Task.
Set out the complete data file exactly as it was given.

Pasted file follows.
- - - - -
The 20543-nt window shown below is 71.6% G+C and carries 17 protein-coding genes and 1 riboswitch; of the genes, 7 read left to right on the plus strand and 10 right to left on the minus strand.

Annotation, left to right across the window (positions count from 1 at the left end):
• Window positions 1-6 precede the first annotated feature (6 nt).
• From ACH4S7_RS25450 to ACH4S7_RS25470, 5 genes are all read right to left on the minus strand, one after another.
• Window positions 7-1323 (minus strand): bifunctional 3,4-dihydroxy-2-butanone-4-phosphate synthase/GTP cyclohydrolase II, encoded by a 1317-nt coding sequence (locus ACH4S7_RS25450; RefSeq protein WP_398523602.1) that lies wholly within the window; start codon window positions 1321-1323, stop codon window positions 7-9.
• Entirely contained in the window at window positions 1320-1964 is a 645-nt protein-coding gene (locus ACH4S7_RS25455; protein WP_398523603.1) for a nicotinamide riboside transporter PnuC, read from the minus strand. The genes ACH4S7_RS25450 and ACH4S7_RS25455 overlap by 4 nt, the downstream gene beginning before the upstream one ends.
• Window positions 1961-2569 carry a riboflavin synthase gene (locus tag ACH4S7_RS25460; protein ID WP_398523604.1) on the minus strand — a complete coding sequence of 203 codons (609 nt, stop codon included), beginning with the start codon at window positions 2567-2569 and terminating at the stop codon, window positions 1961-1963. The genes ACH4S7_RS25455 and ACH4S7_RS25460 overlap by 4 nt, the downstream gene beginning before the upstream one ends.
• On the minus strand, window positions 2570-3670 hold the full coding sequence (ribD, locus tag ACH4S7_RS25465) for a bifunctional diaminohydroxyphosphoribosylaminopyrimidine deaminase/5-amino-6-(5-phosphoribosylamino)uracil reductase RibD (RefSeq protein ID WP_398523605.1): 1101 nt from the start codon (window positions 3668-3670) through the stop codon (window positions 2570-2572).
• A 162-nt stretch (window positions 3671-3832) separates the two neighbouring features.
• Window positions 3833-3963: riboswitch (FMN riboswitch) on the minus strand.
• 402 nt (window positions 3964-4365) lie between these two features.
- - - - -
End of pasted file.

The 20543-nt window shown below is 71.6% G+C and carries 17 protein-coding genes and 1 riboswitch; of the genes, 7 read left to right on the plus strand and 10 right to left on the minus strand.

Annotation, left to right across the window (positions count from 1 at the left end):
• Window positions 1-6 precede the first annotated feature (6 nt).
• From ACH4S7_RS25450 to ACH4S7_RS25470, 5 genes are all read right to left on the minus strand, one after another.
• Window positions 7-1323 (minus strand): bifunctional 3,4-dihydroxy-2-butanone-4-phosphate synthase/GTP cyclohydrolase II, encoded by a 1317-nt coding sequence (locus ACH4S7_RS25450; RefSeq protein WP_398523602.1) that lies wholly within the window; start codon window positions 1321-1323, stop codon window positions 7-9.
• Entirely contained in the window at window positions 1320-1964 is a 645-nt protein-coding gene (locus ACH4S7_RS25455; protein WP_398523603.1) for a nicotinamide riboside transporter PnuC, read from the minus strand. The genes ACH4S7_RS25450 and ACH4S7_RS25455 overlap by 4 nt, the downstream gene beginning before the upstream one ends.
• Window positions 1961-2569 carry a riboflavin synthase gene (locus tag ACH4S7_RS25460; protein ID WP_398523604.1) on the minus strand — a complete coding sequence of 203 codons (609 nt, stop codon included), beginning with the start codon at window positions 2567-2569 and terminating at the stop codon, window positions 1961-1963. The genes ACH4S7_RS25455 and ACH4S7_RS25460 overlap by 4 nt, the downstream gene beginning before the upstream one ends.
• On the minus strand, window positions 2570-3670 hold the full coding sequence (ribD, locus tag ACH4S7_RS25465) for a bifunctional diaminohydroxyphosphoribosylaminopyrimidine deaminase/5-amino-6-(5-phosphoribosylamino)uracil reductase RibD (RefSeq protein ID WP_398523605.1): 1101 nt from the start codon (window positions 3668-3670) through the stop codon (window positions 2570-2572).
• A 162-nt stretch (window positions 3671-3832) separates the two neighbouring features.
• Window positions 3833-3963: riboswitch (FMN riboswitch) on the minus strand.
• 402 nt (window positions 3964-4365) lie between these two features.